This is actually a book report I had to write for my course, so it might be less of a traditional book review and more of a summary/general impressions I had of the book. Either way it seemed enlightening enough for those who might be wondering whether to read this to post it here. I don’t usually review books that aren’t genre fiction so this feels very odd, and somewhat personal too, but I do hope it will interest those who are intrigued by this field of study and self-discovery!
Miller offers through her book a fascinating tale of the effects of childhood, not solely on the child as these events take place, but more so on the adult. These events from childhood that have become the invisible strings that guide us through our lives are, more often than not, simply accepted by the adult person as a fact that had little to no consequences on their lives. It is only when as an adult we can look back to our childhood days and not only understand but truly feel what affected us as children, that we can begin to unravel the tangle of fears, habits, and issues that has followed us everywhere we went during our adult life.
Much like emotional therapeutic counselling, Miller recognises the importance of the hurt and lonely child we all carry within us. She emphasises that it is that child’s emotions that make us often react as we do to the world around our adult selves. Because that child is made of so many repressed emotions, so he seeks to either take revenge upon the world, or hide away everything even more. The dialogue with this Inner Child is, to Miller, as intrinsic a part of healing, as it is for emotional therapeutic counselling.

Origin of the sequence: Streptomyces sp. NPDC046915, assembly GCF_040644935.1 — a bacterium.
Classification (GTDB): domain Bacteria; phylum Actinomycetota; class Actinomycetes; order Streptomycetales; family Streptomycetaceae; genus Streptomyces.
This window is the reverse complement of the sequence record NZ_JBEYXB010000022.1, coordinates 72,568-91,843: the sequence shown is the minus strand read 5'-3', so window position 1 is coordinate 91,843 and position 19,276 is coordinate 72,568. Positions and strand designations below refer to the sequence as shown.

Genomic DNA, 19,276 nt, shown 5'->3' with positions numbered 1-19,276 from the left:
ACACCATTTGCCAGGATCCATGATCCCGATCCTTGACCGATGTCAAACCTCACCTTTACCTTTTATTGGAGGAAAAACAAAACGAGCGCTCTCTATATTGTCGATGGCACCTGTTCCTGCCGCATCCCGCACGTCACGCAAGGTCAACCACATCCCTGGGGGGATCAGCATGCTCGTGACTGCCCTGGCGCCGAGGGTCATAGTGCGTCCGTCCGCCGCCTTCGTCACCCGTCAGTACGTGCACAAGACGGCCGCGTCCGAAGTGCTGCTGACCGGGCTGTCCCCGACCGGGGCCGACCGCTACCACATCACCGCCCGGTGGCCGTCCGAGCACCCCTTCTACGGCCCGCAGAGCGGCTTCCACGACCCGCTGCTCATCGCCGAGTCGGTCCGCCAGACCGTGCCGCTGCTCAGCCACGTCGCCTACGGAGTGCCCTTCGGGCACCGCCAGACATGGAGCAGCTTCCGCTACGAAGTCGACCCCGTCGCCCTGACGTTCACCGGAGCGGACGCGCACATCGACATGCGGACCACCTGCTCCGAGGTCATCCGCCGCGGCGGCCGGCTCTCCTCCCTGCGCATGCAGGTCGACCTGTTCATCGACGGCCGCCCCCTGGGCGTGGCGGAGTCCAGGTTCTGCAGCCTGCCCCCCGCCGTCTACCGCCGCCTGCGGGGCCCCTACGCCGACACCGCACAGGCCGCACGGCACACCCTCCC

Miller also mentions the importance of confronting those who have caused the hurt during childhood, whether face to face or, if the former is impossible for one reason or another, through a mental dialogue wherein the adult can finally unload the Inner Child’s actual feelings onto the person who has caused them and have a discussion with them. Similarly to emotional therapeutic counselling, Miller does not believe that we can be free of the hurt of our childhood until we have truly felt the emotions that our child-self repressed.
Another element in the book that reminded me strongly of what we had done in the course was Miller’s regular mention of her patients’ dreams and their importance in their therapy. She takes dreams as the subconscious’ way of talking to us, or trying to point where or what the issues might be. She points out in one of her examples how it can be an easy way to track therapy progress as the patient’s dreams change and evolve.
I personally found this read enlightening, especially following what I had already learnt about myself during the course and it shed a fascinating light on some elements of my childhood that has just seemed that they had left me unaffected up to that point. Stories of which I have little to no recollection but have been told about seemed to come back with stark clarity as the emotions I had felt were accessed. It emphasised that it was ok for my adult self to revisit those emotions, to let them happen and face the feelings of my childhood without fear of any consequences. It has allowed me to understand my reactions to certain things that happen around me, as well as turn the emotions elicited towards their true target instead of the situation at hand.